The senior citizen population of Japan is increasing. I often hear from elderly people that “we feel are getting older, yet we know our mental age remains the same.”
I remember the words of a certain American lady who said, “I am 90 years young, not old!” She has a very strong will to do something. She has also been full of curiosity and still energetically engages in various volunteer efforts and teaching activities. It is true that she is in reality young, not so old at all, when we look at her everyday activities. “Young” can be defined as the power of the will to do something that makes a person feel alive.
Nobody can resist the natural (physical) process of getting older; however, do we really feel our mental age is getting older at the same time? The answer would be “no.”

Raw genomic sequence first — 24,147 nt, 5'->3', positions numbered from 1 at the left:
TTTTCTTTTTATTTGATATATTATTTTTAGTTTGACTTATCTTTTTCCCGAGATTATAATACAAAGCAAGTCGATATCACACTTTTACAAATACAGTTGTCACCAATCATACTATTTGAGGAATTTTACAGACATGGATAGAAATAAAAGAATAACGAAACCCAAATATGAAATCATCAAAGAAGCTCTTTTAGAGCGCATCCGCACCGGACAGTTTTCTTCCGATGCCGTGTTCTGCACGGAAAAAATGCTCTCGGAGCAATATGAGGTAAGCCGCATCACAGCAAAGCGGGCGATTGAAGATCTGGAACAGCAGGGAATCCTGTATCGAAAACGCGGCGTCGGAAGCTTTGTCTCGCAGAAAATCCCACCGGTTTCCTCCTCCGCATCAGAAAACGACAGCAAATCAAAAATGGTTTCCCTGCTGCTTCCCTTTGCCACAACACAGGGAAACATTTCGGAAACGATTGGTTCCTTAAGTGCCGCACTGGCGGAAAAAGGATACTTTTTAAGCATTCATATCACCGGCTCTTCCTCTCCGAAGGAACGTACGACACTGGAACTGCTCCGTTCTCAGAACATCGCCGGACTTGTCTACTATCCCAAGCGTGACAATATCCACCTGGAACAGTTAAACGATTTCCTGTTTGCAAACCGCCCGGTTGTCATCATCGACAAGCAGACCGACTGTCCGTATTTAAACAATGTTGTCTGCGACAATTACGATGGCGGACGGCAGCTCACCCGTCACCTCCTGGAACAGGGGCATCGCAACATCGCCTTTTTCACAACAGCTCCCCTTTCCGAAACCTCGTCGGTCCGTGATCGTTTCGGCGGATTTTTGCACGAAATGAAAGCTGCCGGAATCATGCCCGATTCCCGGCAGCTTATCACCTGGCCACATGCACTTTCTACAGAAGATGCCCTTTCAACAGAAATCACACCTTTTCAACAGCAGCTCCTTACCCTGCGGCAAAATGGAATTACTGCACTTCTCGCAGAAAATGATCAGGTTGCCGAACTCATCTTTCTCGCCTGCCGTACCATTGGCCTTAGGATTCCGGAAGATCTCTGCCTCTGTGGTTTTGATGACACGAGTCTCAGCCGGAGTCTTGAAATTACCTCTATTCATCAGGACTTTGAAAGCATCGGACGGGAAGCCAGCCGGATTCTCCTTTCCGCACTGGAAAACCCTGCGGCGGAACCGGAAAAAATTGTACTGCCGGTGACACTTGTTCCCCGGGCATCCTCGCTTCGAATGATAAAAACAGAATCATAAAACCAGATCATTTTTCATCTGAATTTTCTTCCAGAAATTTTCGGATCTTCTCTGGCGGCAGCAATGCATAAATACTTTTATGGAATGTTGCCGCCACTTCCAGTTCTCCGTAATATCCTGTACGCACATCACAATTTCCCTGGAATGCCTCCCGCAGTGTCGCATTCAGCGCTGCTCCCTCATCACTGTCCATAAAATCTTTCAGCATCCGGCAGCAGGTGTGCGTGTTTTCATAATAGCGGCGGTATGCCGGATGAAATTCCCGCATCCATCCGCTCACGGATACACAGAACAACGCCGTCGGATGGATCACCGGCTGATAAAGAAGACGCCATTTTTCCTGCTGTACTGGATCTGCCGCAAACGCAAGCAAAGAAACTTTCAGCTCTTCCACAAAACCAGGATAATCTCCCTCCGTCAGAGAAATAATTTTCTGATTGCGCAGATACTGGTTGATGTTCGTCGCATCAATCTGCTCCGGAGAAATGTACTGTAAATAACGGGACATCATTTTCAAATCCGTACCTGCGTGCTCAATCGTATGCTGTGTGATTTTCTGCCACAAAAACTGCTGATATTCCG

It is my prayer that an ageless mental view of the self keeps elderly people young, while of course paying very careful attention to physical health.
Younger people today seem to devote a lot of time to the internet, their cellphones and games. How about listening to elderly people’s real-life stories and views on various issues, which would help younger people in their growth?
I was asked by that American woman, “How young are you?” I would like to continue my youthfulness as long as possible, but I am not as young as that lady!
The opinions expressed in this letter to the editor are the writer’s own and do not necessarily reflect the policies of The Japan Times.
By subscribing, you can help us get the story right.